The high-speed TGV rail service was also delayed, although the heatwave is not thought to be the sole cause.

Pollution and mosquito warnings

On Monday Airparif, a company that analyzes air pollution, has issued pollution warnings in Paris’s surrounding Ile-de-France region. As a result, the capital’s police force has warned children and those sensitive to the heat to avoid intense physical activity and urged motorists to reduce their speed.

On Tuesday there will be some relief with temperatures expected to fall in western France, according to Météo France, and more “reasonable” temperatures expected until the end of the week.

As well as the heat and pollution the French were also being warned about mosquitoes, whose numbers have swelled under the baking summer sun.

According to the website “Vigilance Moustiques” there are three times as many Mosquitoes in France than in June, leaving 46 departments in France on “Orange Alert”.

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Scorching summer was France’s second hottest on record

Three heatwaves since June produced France's second-hottest summer since records began in 1900, the Météo France weather service said on Tuesday, warning that scorching temperatures will be increasingly common as the climate crisis intensifies.

Scorching summer was France's second hottest on record

With 33 days of extreme heat overall, average temperatures for June, July and August were 2.3C above normal for the period of 1991-2020.

It was surpassed only by the 2003 heatwave that caught much of France unprepared for prolonged scorching conditions, leading to nearly 15,000 heat-related deaths, mainly among the elderly.

Data is not yet available for heat-related deaths this summer, but it is likely to be significantly lower than 15,000 thanks to preventative measures taken by local and national authorities.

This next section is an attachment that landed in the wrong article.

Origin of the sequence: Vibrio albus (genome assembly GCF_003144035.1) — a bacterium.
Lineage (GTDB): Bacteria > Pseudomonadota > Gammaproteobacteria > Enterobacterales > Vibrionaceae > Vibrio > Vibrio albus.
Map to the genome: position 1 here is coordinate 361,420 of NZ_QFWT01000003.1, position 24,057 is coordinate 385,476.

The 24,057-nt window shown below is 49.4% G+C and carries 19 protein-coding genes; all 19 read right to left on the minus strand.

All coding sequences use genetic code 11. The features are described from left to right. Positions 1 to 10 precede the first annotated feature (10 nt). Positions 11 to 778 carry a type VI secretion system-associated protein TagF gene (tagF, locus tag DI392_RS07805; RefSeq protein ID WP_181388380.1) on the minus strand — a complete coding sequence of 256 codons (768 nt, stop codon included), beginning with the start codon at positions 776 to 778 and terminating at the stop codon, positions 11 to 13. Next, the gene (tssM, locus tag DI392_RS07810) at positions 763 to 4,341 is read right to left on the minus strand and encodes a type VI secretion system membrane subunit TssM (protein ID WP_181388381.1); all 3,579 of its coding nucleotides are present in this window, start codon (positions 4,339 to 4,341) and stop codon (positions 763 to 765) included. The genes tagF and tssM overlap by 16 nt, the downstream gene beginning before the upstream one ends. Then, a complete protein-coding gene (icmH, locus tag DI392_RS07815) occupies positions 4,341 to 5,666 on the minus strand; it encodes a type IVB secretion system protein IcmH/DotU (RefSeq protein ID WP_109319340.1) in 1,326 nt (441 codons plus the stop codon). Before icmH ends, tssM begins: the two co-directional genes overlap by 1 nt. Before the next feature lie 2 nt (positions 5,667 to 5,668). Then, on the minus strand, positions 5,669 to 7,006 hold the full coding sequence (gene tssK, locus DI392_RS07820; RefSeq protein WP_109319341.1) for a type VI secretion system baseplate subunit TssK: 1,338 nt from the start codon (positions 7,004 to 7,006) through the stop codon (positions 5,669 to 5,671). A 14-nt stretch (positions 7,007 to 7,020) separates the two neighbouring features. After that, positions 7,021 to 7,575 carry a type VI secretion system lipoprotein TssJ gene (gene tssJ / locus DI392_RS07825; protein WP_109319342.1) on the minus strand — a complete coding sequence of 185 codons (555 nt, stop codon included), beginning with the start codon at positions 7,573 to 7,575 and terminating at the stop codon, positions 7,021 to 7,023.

Most experts attribute the rising temperatures to the climate crisis, with Météo France noting that over the past eight summers in France, six have been among the 10-hottest ever.

By 2050, “we expect that around half of summer seasons will be at comparable temperatures, if not higher,” even if greenhouse gas emissions are contained, the agency’s research director Samuel Morin said at a press conference.

The heat helped drive a series of wildfires across France this summer, in particular a huge blaze in the southwest that burned for more than a month and blackened 20,000 hectares. 

Unusually, wildfires also broke out even in the normally cooler north of the country, and in total an area five times the size of Paris burned over the summer. 

Adding to the misery was a record drought that required widespread limits on water use, with July the driest month since 1961 – many areas still have water restrictions in place.

MAP: Where in France are there water restrictions and what do they mean?

Forecasters have also warned that autumn storms around the Mediterranean – a regular event as air temperatures cool – will be unusually intense this year because of the very high summer temperatures. A storm that hit the island of Corsica in mid August claimed six lives. 

“The summer we’ve just been through is a powerful call to order,” Prime Minister Elisabeth Borne said on Monday, laying out her priorities for an “ecological planning” programme to guide France’s efforts against climate change.